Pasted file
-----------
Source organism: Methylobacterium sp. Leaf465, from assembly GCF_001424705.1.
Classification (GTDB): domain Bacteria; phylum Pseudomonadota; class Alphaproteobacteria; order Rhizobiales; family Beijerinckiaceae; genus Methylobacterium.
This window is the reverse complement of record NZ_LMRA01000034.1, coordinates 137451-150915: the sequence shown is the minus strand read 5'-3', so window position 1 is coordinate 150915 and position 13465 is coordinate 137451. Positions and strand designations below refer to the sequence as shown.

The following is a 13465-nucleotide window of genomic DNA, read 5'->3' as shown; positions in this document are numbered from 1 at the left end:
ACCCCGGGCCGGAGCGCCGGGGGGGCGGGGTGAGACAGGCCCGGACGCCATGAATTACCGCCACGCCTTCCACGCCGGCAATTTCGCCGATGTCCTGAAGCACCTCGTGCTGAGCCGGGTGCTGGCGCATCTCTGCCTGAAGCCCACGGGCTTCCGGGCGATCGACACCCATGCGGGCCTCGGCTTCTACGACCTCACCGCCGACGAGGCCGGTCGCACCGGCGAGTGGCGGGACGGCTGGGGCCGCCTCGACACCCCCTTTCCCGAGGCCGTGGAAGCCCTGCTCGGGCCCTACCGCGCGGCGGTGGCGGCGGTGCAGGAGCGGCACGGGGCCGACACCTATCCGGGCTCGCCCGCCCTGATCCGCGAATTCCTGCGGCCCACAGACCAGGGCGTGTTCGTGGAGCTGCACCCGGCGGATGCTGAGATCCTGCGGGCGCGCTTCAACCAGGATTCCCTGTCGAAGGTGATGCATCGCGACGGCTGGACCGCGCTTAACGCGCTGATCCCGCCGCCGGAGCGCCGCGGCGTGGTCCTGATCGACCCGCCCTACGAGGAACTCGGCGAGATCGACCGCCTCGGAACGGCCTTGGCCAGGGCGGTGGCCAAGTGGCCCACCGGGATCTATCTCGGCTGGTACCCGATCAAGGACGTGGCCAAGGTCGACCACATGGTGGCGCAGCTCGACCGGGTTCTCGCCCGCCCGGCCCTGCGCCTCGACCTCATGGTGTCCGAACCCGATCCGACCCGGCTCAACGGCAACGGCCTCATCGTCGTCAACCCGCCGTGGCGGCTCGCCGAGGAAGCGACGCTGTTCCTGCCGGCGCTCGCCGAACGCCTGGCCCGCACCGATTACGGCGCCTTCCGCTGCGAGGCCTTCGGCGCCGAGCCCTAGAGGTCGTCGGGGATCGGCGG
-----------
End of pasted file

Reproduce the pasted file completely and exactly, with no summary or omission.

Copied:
Source organism: Methylobacterium sp. Leaf465, from assembly GCF_001424705.1.
Classification (GTDB): domain Bacteria; phylum Pseudomonadota; class Alphaproteobacteria; order Rhizobiales; family Beijerinckiaceae; genus Methylobacterium.
This window is the reverse complement of record NZ_LMRA01000034.1, coordinates 137451-150915: the sequence shown is the minus strand read 5'-3', so window position 1 is coordinate 150915 and position 13465 is coordinate 137451. Positions and strand designations below refer to the sequence as shown.

The following is a 13465-nucleotide window of genomic DNA, read 5'->3' as shown; positions in this document are numbered from 1 at the left end:
ACCCCGGGCCGGAGCGCCGGGGGGGCGGGGTGAGACAGGCCCGGACGCCATGAATTACCGCCACGCCTTCCACGCCGGCAATTTCGCCGATGTCCTGAAGCACCTCGTGCTGAGCCGGGTGCTGGCGCATCTCTGCCTGAAGCCCACGGGCTTCCGGGCGATCGACACCCATGCGGGCCTCGGCTTCTACGACCTCACCGCCGACGAGGCCGGTCGCACCGGCGAGTGGCGGGACGGCTGGGGCCGCCTCGACACCCCCTTTCCCGAGGCCGTGGAAGCCCTGCTCGGGCCCTACCGCGCGGCGGTGGCGGCGGTGCAGGAGCGGCACGGGGCCGACACCTATCCGGGCTCGCCCGCCCTGATCCGCGAATTCCTGCGGCCCACAGACCAGGGCGTGTTCGTGGAGCTGCACCCGGCGGATGCTGAGATCCTGCGGGCGCGCTTCAACCAGGATTCCCTGTCGAAGGTGATGCATCGCGACGGCTGGACCGCGCTTAACGCGCTGATCCCGCCGCCGGAGCGCCGCGGCGTGGTCCTGATCGACCCGCCCTACGAGGAACTCGGCGAGATCGACCGCCTCGGAACGGCCTTGGCCAGGGCGGTGGCCAAGTGGCCCACCGGGATCTATCTCGGCTGGTACCCGATCAAGGACGTGGCCAAGGTCGACCACATGGTGGCGCAGCTCGACCGGGTTCTCGCCCGCCCGGCCCTGCGCCTCGACCTCATGGTGTCCGAACCCGATCCGACCCGGCTCAACGGCAACGGCCTCATCGTCGTCAACCCGCCGTGGCGGCTCGCCGAGGAAGCGACGCTGTTCCTGCCGGCGCTCGCCGAACGCCTGGCCCGCACCGATTACGGCGCCTTCCGCTGCGAGGCCTTCGGCGCCGAGCCCTAGAGGTCGTCGGGGATCGGCGG